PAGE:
Two NASA astronauts, a Japanese astronaut veteran and a Russian cosmonaut said goodbye to their seven space station crew members and returned to Earth Saturday night, floating in the Gulf of Mexico near Tampa, Florida, after a fiery descent back through the lower atmosphere.

Hurling through space at 84 football fields per second — 17,100 miles per hour — Commander Nicole Mann and Pilot Josh Casado oversaw an automated 11-minute launch of the craft’s brake rockets starting at 8:11 p.m. EST, sending the capsule on course for re-entry. bay

Twenty-eight minutes later, the SpaceX Crew Dragon plunged back into the visible atmosphere, its heat shield withstanding temperatures of up to 3,500 degrees Fahrenheit, as the vehicle rapidly decelerated in a brilliant fireball of atmospheric friction; a trail of fire like a meteor extending behind.

The Crew-5 Dragon Endurance went down a few hundred yards from the SpaceX crews after a fiery descent visible for hundreds of miles around. The splashdown near Tampa, Florida, ended the space station’s 157-day, 10-hour mission since launch last October.


The capsule’s main parachutes deployed and inflated at about 6,500 feet, slowing the capsule to a leisurely 16 mph during the final three and a half minutes of flight. Splashdown arrived right on time at 9:02 PM EST.

“Dragon Endurance, on behalf of SpaceX, welcome home,” SpaceX mission control communicator Michael Blasko radioed.

“Thanks SpaceX, it was one heck of a ride!” replied Mann, a veteran F-18 pilot. “We are happy to be home, we look forward to the next time.”

A camera on SpaceX’s Shannon escape craft captures dramatic footage of the Crew Dragon capsule burning from atmospheric friction as it descends to a splash.


SpaceX crews located nearby quickly converged on the spacecraft to “secure” it and transfer it aboard the company’s evacuation craft. Once on deck, the hatch was opened, and Mana, Kasadu, Japanese astronaut Koichi Wakatu, and astronaut Hanna Kikin were each helped out and placed on a stretcher to ease their adaptation to gravity.

After an initial medical examination, they will be flown ashore by helicopter and then helped aboard a NASA aircraft to return to the Johnson Space Center in Houston, Texas, to be debriefed and reunited with family and friends.

Russian cosmonaut Anna Kikina is helped out of the Crew Dragon spacecraft as she begins to adjust to gravity after more than five months in space.


“Before we started, our flight director referred to Expedition 68 as ‘Iron Man,'” Casada said during last week’s departure. “And that was before the universe started throwing curveballs our way. And then it all went crazy.”

“While we’ve been here, we’ve done six spacewalks, installed two solar arrays, built the infrastructure for two more solar arrays, and repaired an old broken one,” Casada continued. “We had five trucks (visit) with all the science and equipment that (supports) hundreds of experiments and thousands of researchers around the planet.”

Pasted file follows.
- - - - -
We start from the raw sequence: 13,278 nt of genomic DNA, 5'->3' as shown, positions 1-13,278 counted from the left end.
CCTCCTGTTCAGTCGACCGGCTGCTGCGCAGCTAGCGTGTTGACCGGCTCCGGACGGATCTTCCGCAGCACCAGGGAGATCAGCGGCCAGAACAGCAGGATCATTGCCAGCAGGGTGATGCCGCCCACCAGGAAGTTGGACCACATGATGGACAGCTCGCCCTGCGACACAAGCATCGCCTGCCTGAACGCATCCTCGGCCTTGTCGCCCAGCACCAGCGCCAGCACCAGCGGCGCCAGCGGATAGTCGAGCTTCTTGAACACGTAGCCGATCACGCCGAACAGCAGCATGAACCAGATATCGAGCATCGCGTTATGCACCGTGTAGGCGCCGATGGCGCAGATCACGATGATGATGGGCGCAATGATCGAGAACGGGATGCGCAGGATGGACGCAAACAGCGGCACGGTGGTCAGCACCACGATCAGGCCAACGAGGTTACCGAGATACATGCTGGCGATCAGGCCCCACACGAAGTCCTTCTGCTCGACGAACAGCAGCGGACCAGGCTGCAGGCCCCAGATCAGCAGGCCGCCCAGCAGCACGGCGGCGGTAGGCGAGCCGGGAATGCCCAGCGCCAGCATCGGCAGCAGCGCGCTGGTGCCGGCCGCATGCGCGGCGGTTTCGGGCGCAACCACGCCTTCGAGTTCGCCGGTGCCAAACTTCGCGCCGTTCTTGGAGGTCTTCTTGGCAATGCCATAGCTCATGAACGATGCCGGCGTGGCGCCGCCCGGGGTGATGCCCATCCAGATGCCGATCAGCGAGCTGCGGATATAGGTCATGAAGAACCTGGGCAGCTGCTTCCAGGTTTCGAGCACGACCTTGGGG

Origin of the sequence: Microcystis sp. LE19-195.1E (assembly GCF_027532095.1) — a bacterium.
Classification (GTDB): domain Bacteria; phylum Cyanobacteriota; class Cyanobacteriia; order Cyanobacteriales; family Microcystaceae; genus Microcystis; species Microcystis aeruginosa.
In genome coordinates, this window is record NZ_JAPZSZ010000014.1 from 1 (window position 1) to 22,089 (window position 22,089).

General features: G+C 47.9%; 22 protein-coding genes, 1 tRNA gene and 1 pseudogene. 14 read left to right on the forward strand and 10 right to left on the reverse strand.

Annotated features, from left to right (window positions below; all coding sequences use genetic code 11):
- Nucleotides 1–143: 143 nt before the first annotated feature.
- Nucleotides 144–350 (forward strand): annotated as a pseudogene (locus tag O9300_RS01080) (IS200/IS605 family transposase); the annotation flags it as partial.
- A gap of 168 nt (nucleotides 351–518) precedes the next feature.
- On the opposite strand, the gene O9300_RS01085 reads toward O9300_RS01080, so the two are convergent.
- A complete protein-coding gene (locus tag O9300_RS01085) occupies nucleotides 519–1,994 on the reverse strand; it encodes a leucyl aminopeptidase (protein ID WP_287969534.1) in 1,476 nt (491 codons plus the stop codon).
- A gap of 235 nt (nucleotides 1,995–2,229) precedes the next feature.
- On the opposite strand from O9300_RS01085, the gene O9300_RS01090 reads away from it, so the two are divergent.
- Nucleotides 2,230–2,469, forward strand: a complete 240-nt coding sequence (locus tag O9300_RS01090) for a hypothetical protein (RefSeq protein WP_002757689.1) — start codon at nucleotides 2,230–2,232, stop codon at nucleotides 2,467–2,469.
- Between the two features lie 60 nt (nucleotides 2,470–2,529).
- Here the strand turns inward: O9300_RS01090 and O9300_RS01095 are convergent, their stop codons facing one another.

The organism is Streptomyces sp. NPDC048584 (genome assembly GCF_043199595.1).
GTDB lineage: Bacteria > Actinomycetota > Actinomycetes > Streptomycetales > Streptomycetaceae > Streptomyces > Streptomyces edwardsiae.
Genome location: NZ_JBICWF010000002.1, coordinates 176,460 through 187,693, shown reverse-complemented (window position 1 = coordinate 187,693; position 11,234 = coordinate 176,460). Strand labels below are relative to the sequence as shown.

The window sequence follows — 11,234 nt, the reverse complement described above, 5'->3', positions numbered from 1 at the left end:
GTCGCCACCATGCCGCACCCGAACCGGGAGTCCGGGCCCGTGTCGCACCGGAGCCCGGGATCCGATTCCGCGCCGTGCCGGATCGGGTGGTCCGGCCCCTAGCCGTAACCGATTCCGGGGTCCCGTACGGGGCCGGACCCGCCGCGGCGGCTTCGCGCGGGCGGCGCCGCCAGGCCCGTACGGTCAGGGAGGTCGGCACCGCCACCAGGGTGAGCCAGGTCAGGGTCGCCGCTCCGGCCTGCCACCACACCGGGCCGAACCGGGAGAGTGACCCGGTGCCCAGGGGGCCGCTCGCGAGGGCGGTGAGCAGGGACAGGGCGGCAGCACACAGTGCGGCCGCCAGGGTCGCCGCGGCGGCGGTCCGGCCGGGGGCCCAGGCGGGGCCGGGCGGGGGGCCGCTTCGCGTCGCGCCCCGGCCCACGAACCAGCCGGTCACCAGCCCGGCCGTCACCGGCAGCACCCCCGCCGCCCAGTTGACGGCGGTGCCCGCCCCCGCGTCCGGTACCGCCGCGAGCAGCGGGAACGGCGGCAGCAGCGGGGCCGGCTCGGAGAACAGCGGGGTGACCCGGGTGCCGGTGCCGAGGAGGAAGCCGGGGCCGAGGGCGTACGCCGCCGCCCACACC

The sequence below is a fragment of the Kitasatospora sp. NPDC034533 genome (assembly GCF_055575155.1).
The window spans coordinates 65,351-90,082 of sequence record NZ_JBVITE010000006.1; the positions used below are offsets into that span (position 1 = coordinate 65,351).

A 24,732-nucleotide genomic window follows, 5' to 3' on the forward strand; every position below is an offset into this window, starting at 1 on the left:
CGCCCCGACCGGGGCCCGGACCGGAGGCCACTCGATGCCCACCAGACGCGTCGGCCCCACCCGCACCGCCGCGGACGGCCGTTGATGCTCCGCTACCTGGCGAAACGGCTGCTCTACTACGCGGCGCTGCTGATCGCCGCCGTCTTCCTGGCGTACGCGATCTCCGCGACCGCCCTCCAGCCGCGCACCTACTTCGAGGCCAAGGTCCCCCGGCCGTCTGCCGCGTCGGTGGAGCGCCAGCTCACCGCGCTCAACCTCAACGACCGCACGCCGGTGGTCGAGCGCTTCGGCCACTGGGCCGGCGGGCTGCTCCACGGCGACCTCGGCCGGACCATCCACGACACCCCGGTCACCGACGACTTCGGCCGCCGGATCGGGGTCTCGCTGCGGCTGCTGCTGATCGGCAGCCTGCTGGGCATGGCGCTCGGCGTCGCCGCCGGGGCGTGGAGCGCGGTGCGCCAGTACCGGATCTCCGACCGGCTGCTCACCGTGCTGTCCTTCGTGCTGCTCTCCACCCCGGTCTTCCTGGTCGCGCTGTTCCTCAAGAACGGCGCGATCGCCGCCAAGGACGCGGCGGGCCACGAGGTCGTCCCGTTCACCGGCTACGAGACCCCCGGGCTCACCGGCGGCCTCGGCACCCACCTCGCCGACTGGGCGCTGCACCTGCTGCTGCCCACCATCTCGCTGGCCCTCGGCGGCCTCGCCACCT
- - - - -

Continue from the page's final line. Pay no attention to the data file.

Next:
He added: “We just want to say thank you and we hope we’ve made you proud. If we didn’t, don’t tell us until we get home!”

Crew-6 commander Stephen Bowen, pilot Woody Hoburg, cosmonaut Andrey Fedyaev and United Arab Emirates astronaut Sultan Alneyadi, as well as Soyuz MS-22/23 crew members Sergei Prokopiev, Dmitriy Petelin and NASA astronaut Frank remained in orbit. Rubio.

Bowen and his colleagues from Crew-6 arrived at the laboratory March 3 to replace Manu, Kasado, Wakata and Kikin. Prokopiev and his two Soyuz crew members, launched last September, spend a year aboard the station after impact of micrometeorites which disabled their ferry, causing a replacement spacecraft to be launched.

Crew-5 astronauts wearing SpaceX spacesuits say goodbye to their space station crewmates before boarding the Crew Dragon spacecraft for their return to Earth on Saturday evening. From left to right: Astronaut Anna Kikina, Pilot Josh Kasada, Commander Nicole Mann and Japanese astronaut Koichi Wakata.


As Mann and her crewmates departed the station after undocking early Saturday, Rubio commented, “great sunset ride. You guys look great. Great job here, we’re going to miss you. God bless.”

Moments later, Mann, a Marine Corps colonel, thanked NASA and SpaceX for their support, saying, “I can’t tell you how great it feels to be part of such an incredible team.”

“And to the crew aboard the International Space Station: you got it all, proud of it, we’ll be following your mission,” Mann added. “And thank you to our friends and family for following us and participating in our mission. It was a great honor for us to add to the legacy.”

It ended with the motto of the marines: “Semper fidelis”.

Crew-5 mission duration at landing: 157 days 10 hours, covering 2,512 orbits and 66.6 million miles since launch on October 5, 2022.

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